Atypical lipomatous tumor
An atypical lipomatous tumor (ALT) or well-differentiated liposarcoma is a lipoma (tumor of the fat cells) that has the potential to grow. The tumor presents as an elastic swelling and is usually located underneath the skin or muscle. These fat cell tumors cannot spread through the body and are usually treated through surgery. Sometimes there are reasons to avoid surgical procedures, however. In elder patients with limited life expectancy, for example. Well-differentiated liposarcomas can also develop in the abdomen (in the retroperitoneum), where they have the potential to cause damage. These tumors are usually surgically removed.

Sarcomas occurring after prior radiation therapy

Approximately half of all oncology patients are treated with radiation therapy. Less than 1% of patients develops a sarcoma as a result of the treatment, anywhere between 2 or 20 years after the last dose pf radiation. 70% of these patients are women, and most of these women develop an radiation-induced angiosarcoma of the breast. Angiosarcomas are aggressive tumors that are generally treated with a combination of chemotherapy and surgery.

A second sarcoma type that is sometimes induced by radiation occurs in patients who have been treated for lymphoma. This group will get smaller with time, as we now treat most lymphoma patients with systemic therapies.

Dermatofibrosarcoma protuberans – soft tissue tumor of the skin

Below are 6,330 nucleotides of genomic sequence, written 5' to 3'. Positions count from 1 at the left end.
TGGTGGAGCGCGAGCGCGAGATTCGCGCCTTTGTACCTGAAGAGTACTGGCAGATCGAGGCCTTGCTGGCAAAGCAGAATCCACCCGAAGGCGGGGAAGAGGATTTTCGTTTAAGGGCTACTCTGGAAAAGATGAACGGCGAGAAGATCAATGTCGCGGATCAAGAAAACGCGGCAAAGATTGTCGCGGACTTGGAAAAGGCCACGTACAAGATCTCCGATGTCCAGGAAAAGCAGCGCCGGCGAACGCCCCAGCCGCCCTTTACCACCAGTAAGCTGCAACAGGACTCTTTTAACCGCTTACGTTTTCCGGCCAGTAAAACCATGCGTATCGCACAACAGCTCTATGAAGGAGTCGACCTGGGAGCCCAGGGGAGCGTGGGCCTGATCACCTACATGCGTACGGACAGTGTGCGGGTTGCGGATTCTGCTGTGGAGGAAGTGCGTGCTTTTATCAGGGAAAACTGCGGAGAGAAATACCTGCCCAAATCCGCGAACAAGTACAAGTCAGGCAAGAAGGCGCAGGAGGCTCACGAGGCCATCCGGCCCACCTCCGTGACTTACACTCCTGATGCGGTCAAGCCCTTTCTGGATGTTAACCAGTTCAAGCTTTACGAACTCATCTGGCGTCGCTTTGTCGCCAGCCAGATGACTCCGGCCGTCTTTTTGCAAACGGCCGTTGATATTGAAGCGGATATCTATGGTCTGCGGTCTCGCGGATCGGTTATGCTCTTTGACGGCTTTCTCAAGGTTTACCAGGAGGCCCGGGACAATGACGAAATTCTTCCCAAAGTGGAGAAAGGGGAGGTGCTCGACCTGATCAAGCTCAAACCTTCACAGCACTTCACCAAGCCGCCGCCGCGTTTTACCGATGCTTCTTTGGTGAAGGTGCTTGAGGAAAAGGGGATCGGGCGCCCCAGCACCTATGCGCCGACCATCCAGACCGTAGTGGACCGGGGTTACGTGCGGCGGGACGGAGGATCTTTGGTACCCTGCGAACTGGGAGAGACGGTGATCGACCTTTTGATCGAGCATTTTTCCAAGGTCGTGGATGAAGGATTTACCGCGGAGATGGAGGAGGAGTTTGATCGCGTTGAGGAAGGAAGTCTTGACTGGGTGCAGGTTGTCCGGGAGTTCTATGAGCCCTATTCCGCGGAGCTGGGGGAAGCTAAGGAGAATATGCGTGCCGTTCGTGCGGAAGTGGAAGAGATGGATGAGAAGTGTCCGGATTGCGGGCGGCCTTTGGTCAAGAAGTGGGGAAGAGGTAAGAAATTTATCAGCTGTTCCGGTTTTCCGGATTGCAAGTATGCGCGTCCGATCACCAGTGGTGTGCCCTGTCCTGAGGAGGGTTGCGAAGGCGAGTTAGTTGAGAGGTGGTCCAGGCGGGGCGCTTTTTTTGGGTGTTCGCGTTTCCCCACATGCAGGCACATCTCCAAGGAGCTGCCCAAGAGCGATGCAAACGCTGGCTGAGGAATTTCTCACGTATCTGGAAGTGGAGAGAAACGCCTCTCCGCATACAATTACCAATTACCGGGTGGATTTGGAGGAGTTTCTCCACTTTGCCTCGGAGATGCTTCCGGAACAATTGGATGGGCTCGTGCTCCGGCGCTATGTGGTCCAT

Dermatofibrosarcoma protuberans (DFSP) is a slow-growing tumor of the skin. It most commonly occurs in men and women between the ages of 20 and 40. DFSP can be locally aggressive and knows an infiltrative growth pattern, with a high recurrence rate. The suggested treatment is the surgical removal of the tumor and all surrounding tissue, after which the risk of recurrence will be much lower. DSFP is rarely metastatic – the only subgroup that spreads through the body is the ones that show the signs of malignant sarcoma when studied under a microscope. DFSP may respond to treatment with imatinib, which can be used to shrink the tumor prior to surgery.

Diagnosis

The following diagnostic tests may be done to confirm or rule out sarcomas:

6 days

rapid diagnostics

Every Tuesday we schedule a clinic for new patients coming in for rapid diagnostics or second opinions. The wait times will depend on the day of referral, but new patients can usually come to the clinic on the following Tuesday.

Treatment options

Your exact treatment options will depend on the tumor type and stage. Your overall health and shape will also affect your options. We will inform you about the process beforehand, and you will have plenty of time to ask questions. Your treatment will most likely consist of one or more of the following treatments:

Frequently asked questions

Can a sarcoma/soft tissue tumor be benign as well as malignant?

Sarcomas / soft tissue tumors can be benign or malignant. The most common type of sarcoma is benign: the lipoma and fibroma. There is a subgroup of borderline tumors that can be locally aggressive without the risk of metastases: atypical lipomatous tumors (also known as dedifferentiated liposarcoma) and desmoid-type fibrosarcoma.

What do we know about the development of sarcoma/soft tissue tumors?

Very little is known about the development of soft tissue tumors. A very small group of tumors develops as a result of a hereditary disorder like neurofibromatosis type 1, Li-Fraumeni syndrome, or Gardner’s syndrome.
Long-term pesticide exposure, prior radiation treatment, or chronic lymphedema may play a part in the development of soft tissue tumors.

Why might it take longer before I will receive my biopsy results?

We used to classify soft tissue tumors by their microscopic qualities. Nowadays these classifications are more commonly made by their specific genetic (DNA) characteristics. This is the reason most biopsy results will take longer.